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Illness in Long-Term Travelers Visiting GeoSentinel Clinics


Chen, Lin H; Wilson, Mary E; Davis, Xiaohong; Loutan, Louis; Schwartz, Eli; Keystone, Jay; Hale, Devon; Lim, Poh L; McCarthy, Anne; Gkrania-Klotsas, Effrossyni; Schlagenhauf, Patricia (2009). Illness in Long-Term Travelers Visiting GeoSentinel Clinics. Emerging Infectious Diseases, 15(11):1773-1782.

Abstract

Length of travel appears to be associated with health risks. GeoSentinel Surveillance Network data for 4,039 long-term travelers (trip duration >6 months) seen after travel during June 1, 1996, through December 31, 2008, were compared with data for 24,807 short-term travelers (trip duration <1 month). Long-term travelers traveled more often than short-term travelers for volunteer activities (39.7% vs. 7.0%) and business (25.2% vs. 13.8%). More long-term travelers were men (57.2% vs. 50.1%) and expatriates (54.0% vs. 8.9%); most had pretravel medical advice (70.3% vs. 48.9%). Per 1,000 travelers, long-term travelers more often experienced chronic diarrhea, giardiasis, Plasmodium falciparum and P. vivax malaria, irritable bowel syndrome (postinfectious), fatigue >1 month, eosinophilia, cutaneous leishmaniasis, schistosomiasis, and Entamoeba histolytica diarrhea. Areas of concern for long-term travelers were vector-borne diseases, contact-transmitted diseases, and psychological problems. Our results can help prioritize screening for and diagnosis of illness in long-term travelers and provide evidence-based pretravel advice.

Length of travel appears to be associated with health risks. GeoSentinel Surveillance Network data for 4,039 long-term travelers (trip duration >6 months) seen after travel during June 1, 1996, through December 31, 2008, were compared with data for 24,807 short-term travelers (trip duration <1 month). Long-term travelers traveled more often than short-term travelers for volunteer activities (39.7% vs. 7.0%) and business (25.2% vs. 13.8%). More long-term travelers were men (57.2% vs. 50.1%) and expatriates (54.0% vs. 8.9%); most had pretravel medical advice (70.3% vs. 48.9%). Per 1,000 travelers, long-term travelers more often experienced chronic diarrhea, giardiasis, Plasmodium falciparum and P. vivax malaria, irritable bowel syndrome (postinfectious), fatigue >1 month, eosinophilia, cutaneous leishmaniasis, schistosomiasis, and Entamoeba histolytica diarrhea. Areas of concern for long-term travelers were vector-borne diseases, contact-transmitted diseases, and psychological problems. Our results can help prioritize screening for and diagnosis of illness in long-term travelers and provide evidence-based pretravel advice.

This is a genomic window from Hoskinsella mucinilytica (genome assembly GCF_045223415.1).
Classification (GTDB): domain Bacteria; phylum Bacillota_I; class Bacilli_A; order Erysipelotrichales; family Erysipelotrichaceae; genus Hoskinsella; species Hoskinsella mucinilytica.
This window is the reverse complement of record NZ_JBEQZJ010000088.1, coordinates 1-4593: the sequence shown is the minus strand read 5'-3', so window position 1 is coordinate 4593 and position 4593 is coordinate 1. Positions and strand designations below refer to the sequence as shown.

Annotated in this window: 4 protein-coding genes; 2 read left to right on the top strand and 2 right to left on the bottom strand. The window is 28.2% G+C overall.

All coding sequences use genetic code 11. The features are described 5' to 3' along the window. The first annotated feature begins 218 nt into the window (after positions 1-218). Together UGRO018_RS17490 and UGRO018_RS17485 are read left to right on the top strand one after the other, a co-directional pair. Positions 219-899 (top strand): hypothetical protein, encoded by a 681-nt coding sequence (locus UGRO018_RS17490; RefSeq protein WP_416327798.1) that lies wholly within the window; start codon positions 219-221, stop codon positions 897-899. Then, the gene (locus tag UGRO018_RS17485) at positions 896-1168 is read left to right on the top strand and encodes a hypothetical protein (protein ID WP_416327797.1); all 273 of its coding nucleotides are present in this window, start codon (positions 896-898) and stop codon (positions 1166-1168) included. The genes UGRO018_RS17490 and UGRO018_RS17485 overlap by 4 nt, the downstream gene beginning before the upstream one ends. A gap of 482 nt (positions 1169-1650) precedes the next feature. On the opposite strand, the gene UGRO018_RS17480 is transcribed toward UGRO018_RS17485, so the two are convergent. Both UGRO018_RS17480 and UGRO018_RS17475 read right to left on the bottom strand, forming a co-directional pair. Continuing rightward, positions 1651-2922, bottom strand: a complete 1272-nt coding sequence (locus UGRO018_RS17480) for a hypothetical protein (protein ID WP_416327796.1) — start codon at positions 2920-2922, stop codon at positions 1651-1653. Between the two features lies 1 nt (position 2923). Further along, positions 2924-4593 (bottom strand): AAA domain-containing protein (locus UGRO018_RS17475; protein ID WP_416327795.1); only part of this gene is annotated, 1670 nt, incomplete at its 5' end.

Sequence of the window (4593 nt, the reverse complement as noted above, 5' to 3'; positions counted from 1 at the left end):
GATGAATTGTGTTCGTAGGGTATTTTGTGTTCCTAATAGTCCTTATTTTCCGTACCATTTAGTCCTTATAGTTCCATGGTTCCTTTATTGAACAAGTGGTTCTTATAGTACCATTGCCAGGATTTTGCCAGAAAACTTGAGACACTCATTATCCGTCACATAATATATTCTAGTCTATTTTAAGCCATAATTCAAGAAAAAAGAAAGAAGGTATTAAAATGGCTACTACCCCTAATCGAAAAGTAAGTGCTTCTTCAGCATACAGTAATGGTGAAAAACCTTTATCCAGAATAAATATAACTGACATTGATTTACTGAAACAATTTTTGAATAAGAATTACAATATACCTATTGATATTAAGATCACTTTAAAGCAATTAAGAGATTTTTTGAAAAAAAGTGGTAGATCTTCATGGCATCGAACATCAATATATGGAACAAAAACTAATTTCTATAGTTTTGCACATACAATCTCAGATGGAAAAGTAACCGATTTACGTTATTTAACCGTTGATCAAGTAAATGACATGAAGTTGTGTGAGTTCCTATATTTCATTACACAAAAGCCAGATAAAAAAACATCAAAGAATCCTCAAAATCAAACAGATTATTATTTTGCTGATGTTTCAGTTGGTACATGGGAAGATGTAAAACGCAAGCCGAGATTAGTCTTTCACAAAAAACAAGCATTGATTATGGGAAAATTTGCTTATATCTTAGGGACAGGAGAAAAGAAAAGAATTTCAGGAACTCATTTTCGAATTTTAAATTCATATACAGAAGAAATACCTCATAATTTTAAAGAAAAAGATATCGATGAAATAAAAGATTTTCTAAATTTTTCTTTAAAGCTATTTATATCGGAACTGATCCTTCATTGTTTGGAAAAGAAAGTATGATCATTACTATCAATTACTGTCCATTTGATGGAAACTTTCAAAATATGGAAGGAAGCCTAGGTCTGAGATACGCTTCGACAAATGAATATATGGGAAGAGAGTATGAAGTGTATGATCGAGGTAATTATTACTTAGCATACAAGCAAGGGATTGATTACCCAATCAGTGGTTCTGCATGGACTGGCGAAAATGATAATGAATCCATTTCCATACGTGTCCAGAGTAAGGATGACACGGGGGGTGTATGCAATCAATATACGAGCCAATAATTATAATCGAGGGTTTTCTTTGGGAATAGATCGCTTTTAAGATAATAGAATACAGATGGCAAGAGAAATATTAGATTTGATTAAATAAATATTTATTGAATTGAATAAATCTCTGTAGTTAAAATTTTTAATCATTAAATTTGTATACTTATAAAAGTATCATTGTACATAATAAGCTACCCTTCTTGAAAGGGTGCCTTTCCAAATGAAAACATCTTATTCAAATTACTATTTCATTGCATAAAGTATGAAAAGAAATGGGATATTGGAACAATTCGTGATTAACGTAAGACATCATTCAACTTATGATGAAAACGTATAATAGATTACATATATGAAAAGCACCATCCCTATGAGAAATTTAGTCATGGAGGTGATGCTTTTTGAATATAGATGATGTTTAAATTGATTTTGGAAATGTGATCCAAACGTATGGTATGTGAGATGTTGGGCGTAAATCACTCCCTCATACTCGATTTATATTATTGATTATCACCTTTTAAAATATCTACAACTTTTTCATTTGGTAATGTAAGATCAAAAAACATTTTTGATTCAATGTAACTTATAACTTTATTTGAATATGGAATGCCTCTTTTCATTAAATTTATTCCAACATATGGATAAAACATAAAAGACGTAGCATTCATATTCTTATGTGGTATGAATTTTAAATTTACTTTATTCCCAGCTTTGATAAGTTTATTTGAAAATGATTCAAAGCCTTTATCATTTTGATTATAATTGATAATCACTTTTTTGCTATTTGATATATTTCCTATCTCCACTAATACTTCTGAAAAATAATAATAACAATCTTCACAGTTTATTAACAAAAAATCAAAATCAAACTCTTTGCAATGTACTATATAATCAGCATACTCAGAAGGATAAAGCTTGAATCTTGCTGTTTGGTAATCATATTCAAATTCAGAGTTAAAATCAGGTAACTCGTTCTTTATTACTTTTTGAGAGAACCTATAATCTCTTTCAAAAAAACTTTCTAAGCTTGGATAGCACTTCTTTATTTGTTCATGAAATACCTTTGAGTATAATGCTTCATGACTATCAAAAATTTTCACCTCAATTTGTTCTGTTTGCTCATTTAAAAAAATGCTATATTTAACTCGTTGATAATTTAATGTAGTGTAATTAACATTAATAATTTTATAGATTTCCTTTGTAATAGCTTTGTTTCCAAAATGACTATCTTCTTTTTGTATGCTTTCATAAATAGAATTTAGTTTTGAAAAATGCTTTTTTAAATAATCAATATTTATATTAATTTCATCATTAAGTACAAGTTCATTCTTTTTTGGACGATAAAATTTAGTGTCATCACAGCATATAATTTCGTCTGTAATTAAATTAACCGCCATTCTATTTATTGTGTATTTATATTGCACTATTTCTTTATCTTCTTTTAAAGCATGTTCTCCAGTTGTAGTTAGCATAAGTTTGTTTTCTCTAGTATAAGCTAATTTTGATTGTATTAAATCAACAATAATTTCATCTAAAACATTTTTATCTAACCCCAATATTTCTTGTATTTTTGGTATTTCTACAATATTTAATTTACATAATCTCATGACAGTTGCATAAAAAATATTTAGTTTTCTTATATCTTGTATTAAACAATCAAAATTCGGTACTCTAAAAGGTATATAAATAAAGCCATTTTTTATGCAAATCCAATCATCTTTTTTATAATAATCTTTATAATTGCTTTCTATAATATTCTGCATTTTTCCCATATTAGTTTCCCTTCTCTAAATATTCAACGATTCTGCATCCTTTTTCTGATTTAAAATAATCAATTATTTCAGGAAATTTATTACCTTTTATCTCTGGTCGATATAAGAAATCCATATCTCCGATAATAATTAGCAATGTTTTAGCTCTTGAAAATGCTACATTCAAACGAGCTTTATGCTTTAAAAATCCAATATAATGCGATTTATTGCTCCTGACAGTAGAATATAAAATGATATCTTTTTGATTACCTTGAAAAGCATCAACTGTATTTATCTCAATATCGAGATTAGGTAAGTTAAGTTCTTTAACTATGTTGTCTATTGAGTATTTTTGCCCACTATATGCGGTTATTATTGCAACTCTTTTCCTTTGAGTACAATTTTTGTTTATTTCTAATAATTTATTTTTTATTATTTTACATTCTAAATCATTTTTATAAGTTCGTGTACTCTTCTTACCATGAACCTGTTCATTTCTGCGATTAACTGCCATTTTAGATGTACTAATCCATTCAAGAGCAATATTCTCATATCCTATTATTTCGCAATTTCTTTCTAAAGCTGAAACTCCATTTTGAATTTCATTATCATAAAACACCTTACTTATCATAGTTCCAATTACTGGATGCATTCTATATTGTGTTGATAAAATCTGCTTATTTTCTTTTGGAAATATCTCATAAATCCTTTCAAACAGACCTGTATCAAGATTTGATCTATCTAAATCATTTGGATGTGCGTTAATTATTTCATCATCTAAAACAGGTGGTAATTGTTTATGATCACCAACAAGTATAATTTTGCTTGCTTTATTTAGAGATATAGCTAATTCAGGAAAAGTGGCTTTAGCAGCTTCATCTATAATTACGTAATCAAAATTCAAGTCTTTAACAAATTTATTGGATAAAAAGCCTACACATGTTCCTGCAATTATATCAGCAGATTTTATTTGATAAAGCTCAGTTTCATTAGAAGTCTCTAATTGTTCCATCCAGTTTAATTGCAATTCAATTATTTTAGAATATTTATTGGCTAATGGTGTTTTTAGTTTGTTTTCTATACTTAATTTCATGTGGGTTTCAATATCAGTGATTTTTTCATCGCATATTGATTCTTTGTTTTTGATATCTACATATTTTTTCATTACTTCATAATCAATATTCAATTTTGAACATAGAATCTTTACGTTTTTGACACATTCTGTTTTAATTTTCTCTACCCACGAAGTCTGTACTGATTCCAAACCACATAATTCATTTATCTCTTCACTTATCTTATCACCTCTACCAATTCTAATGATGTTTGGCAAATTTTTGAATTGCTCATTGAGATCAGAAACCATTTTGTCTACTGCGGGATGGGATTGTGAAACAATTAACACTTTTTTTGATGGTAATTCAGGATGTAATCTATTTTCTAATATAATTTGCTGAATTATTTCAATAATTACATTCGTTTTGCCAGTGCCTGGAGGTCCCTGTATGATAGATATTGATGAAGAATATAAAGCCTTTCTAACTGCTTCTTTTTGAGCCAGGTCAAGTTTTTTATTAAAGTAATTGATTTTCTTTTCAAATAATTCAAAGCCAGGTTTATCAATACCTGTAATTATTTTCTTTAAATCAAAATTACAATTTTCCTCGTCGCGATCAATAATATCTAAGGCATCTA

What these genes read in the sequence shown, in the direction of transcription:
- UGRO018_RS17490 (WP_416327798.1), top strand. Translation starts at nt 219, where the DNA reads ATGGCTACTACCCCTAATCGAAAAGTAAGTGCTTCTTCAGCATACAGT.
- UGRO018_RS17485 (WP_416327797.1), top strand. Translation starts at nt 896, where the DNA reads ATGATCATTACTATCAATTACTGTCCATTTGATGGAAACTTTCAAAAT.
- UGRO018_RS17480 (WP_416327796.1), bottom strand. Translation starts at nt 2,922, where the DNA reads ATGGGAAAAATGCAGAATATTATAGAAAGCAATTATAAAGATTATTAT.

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46 citations in Web of Science®
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Additional indexing

Item Type:Journal Article, refereed, original work
Communities & Collections:04 Faculty of Medicine > Epidemiology, Biostatistics and Prevention Institute (EBPI)
Dewey Decimal Classification:610 Medicine & health
Language:English
Date:November 2009
Deposited On:15 Jan 2010 07:59
Last Modified:05 Apr 2016 13:45
Publisher:National Center for Infectious Diseases
ISSN:1080-6040
Publisher DOI:https://doi.org/10.3201/eid1511.090945
Permanent URL: https://doi.org/10.5167/uzh-27497

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